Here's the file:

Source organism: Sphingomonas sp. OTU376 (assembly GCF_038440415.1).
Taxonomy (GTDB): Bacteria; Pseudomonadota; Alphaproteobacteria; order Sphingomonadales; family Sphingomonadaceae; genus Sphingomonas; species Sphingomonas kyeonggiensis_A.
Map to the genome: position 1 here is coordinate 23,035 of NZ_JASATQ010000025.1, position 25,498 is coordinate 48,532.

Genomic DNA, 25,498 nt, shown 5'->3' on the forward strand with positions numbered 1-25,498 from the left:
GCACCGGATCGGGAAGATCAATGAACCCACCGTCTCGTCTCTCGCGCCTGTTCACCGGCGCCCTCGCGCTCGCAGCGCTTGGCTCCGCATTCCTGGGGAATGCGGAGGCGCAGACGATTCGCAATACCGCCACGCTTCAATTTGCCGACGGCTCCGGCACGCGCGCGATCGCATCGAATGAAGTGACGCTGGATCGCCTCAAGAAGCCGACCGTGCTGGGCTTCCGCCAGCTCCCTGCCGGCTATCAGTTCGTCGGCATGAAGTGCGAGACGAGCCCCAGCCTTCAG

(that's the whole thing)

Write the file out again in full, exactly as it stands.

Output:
Source organism: Sphingomonas sp. OTU376 (assembly GCF_038440415.1).
Taxonomy (GTDB): Bacteria; Pseudomonadota; Alphaproteobacteria; order Sphingomonadales; family Sphingomonadaceae; genus Sphingomonas; species Sphingomonas kyeonggiensis_A.
Map to the genome: position 1 here is coordinate 23,035 of NZ_JASATQ010000025.1, position 25,498 is coordinate 48,532.

Genomic DNA, 25,498 nt, shown 5'->3' on the forward strand with positions numbered 1-25,498 from the left:
GCACCGGATCGGGAAGATCAATGAACCCACCGTCTCGTCTCTCGCGCCTGTTCACCGGCGCCCTCGCGCTCGCAGCGCTTGGCTCCGCATTCCTGGGGAATGCGGAGGCGCAGACGATTCGCAATACCGCCACGCTTCAATTTGCCGACGGCTCCGGCACGCGCGCGATCGCATCGAATGAAGTGACGCTGGATCGCCTCAAGAAGCCGACCGTGCTGGGCTTCCGCCAGCTCCCTGCCGGCTATCAGTTCGTCGGCATGAAGTGCGAGACGAGCCCCAGCCTTCAG